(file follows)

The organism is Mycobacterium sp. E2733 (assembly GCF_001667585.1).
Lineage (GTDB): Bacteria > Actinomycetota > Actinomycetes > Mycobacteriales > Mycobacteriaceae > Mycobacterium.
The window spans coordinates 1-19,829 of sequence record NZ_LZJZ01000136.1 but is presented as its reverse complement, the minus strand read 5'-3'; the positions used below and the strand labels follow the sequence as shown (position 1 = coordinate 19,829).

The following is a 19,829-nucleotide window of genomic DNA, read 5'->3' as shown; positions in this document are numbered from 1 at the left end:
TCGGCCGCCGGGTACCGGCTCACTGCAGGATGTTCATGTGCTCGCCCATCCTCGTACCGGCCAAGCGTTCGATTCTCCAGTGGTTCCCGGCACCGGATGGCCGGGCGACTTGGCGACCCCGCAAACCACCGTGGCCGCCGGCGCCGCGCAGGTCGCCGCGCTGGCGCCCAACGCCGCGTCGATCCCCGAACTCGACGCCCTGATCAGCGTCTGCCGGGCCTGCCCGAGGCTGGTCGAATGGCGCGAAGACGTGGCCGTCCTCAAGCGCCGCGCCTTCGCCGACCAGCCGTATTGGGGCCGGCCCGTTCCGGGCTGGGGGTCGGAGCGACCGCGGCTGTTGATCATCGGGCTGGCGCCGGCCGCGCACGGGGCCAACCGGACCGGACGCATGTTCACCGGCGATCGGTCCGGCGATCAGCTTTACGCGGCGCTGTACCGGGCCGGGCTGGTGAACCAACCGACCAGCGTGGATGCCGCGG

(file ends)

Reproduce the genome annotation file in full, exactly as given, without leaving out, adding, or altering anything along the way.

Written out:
The organism is Mycobacterium sp. E2733 (assembly GCF_001667585.1).
Lineage (GTDB): Bacteria > Actinomycetota > Actinomycetes > Mycobacteriales > Mycobacteriaceae > Mycobacterium.
The window spans coordinates 1-19,829 of sequence record NZ_LZJZ01000136.1 but is presented as its reverse complement, the minus strand read 5'-3'; the positions used below and the strand labels follow the sequence as shown (position 1 = coordinate 19,829).

The following is a 19,829-nucleotide window of genomic DNA, read 5'->3' as shown; positions in this document are numbered from 1 at the left end:
TCGGCCGCCGGGTACCGGCTCACTGCAGGATGTTCATGTGCTCGCCCATCCTCGTACCGGCCAAGCGTTCGATTCTCCAGTGGTTCCCGGCACCGGATGGCCGGGCGACTTGGCGACCCCGCAAACCACCGTGGCCGCCGGCGCCGCGCAGGTCGCCGCGCTGGCGCCCAACGCCGCGTCGATCCCCGAACTCGACGCCCTGATCAGCGTCTGCCGGGCCTGCCCGAGGCTGGTCGAATGGCGCGAAGACGTGGCCGTCCTCAAGCGCCGCGCCTTCGCCGACCAGCCGTATTGGGGCCGGCCCGTTCCGGGCTGGGGGTCGGAGCGACCGCGGCTGTTGATCATCGGGCTGGCGCCGGCCGCGCACGGGGCCAACCGGACCGGACGCATGTTCACCGGCGATCGGTCCGGCGATCAGCTTTACGCGGCGCTGTACCGGGCCGGGCTGGTGAACCAACCGACCAGCGTGGATGCCGCGG